FEATURE: Dime Quarter Nickle Penny: Following News the Music Industry Is to Receive a Big Windfall, Is It an Opportunity for Growth and Artist Compensation?




Dime Quarter Nickle Penny

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Following News the Music Industry Is to Receive a Big Windfall, Is It an Opportunity for Growth and Artist Compensation?


FOR many years…


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we are being told that, when it comes to money in music, there is not a lot around. Maybe that is a simplification but, in terms of established and new artists, there is a divide. Maybe mainstream acts who accrue a lot of views and streams online can make a living from their music but it seems, for everyone else, the reality is quite bleak. I think, even if an artist does get a lot of love online, the amount of money that comes their way is pretty meagre. The artist is the one who does all of the work and it seems, more and more, it is the label that gets most of the money. In terms of where most artists get their money from, I think merchandise and touring is more lucrative than streaming. That said…there is news that music industry experts – whatever they are! – say there is a windfall arriving. Because of the booming business we are seeing on sites like Spotify; the way the industry is turning right now, there is a lot more money in the kitty. I was reading an article that appeared on Pitchfork that predicted this boom. As is highlighted in the piece, it seems that record labels might enjoy the lion’s share:

In recent years, several financial institutions have predicted record labels will soon be celebrating annual revenues that begin to approach, if not surpass, their late-1990s peaks: What was an inflation-adjusted $25 billion-per-year business before the millennium could bring in more than $41 billion annually by 2030, according to Goldman Sachs. The biggest record label out there, Universal Music Group, which was bought by French conglomerate Vivendi for $32 billion in 2000, before the CD market crashed, is now speculated to be worth up to $50 billion.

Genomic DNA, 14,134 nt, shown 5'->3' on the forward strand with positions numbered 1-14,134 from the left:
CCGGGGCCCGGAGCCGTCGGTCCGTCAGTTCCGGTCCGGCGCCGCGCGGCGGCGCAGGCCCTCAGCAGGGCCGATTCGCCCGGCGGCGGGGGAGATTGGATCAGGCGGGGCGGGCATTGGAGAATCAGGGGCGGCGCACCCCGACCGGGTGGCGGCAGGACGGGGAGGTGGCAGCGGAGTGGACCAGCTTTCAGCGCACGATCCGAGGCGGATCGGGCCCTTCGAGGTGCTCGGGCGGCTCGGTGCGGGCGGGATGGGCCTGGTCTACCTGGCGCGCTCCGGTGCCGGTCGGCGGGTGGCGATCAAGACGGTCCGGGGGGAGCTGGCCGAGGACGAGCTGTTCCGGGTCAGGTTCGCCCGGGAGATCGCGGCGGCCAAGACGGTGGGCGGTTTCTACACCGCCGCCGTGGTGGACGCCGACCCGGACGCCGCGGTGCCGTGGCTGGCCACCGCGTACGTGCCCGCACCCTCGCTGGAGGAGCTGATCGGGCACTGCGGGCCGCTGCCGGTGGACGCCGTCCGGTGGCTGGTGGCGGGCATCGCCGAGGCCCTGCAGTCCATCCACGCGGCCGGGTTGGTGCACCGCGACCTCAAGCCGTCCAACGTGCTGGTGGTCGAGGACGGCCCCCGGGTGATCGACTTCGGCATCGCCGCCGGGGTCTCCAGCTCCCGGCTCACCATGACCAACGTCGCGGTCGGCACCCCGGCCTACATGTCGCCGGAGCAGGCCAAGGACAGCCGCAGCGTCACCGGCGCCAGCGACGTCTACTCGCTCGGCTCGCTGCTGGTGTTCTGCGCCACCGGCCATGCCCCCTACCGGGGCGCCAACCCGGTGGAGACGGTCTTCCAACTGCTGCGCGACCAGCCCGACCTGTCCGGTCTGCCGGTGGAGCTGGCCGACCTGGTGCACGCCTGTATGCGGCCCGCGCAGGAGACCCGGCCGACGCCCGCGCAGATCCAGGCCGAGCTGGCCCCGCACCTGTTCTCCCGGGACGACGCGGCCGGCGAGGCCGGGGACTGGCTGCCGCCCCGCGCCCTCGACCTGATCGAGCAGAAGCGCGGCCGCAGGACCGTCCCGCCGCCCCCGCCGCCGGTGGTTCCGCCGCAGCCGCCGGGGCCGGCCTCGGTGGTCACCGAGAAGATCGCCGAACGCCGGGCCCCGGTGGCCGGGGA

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The market is America and the U.K. is quite similar and, when it comes to the amount of money a professional can make, the figures are quite shocking:

A recent survey by the on-profit Music Industry Research Association found that the median income for an American professional musician in 2017, when the industry was already rebounding, was around $35,000. Of that, only $21,300 came from activity related to music, including live gigs, streaming, and merch. For everyday professional musicians, live shows were the most common source of income in 2017; the median amount earned was just $5,427. Most survey respondents said they don’t earn enough from music to cover their living expenses.

That wage might sound pretty okay but you have to remember, when you tally that against living costs and everyday expenses, does that leave you a lot? So many artists are breaking their backs and working ridiculous hours. It is the physical side of the industry – the touring and promotion – that seems to reap the greatest reward: conversely, it can take the most out of that artist in terms of their physical and mental wellbeing. I urge people to read the article on Pitchfork’s website because it makes for very illuminating and detailed reading – they break down the revenue artists earn and where that comes from (touring, ringtones and that sort of thing). There is a lot to be said for earing revenue through streaming but one has to wonder whether too much of the pie is going to the labels.

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Are we going to see a time when more of the revenue from streaming goes to the artist directly? Pitchfork found out and it seems, happily, that there is a light at the end of the tunnel:

According to the artists, managers, label executives, and industry observers I spoke with for this piece, streaming is transforming the music business in a way that should allow certain artists to keep a bigger share of the earnings from what they create. And yet, just as it’s been throughout the history of recorded music, most of the money will not go to artists

To that end, the Music Industry Research Association’s survey of working musicians suggests that streaming will have a long way to go before most artists can rely on it to pay the bills: Only 28 percent of the survey respondents indicated they made any money from streaming royalties in 2017, with the median amount totaling just $100. “If all of us just do this for free, these things will not exist,” says Katie Alice Greer, singer for rock trio Priests and co-founder of the indie label Sister Polygon. She tells me that although her imprint has tended to enjoy strong physical sales relative to its size, streaming revenue remains negligible”.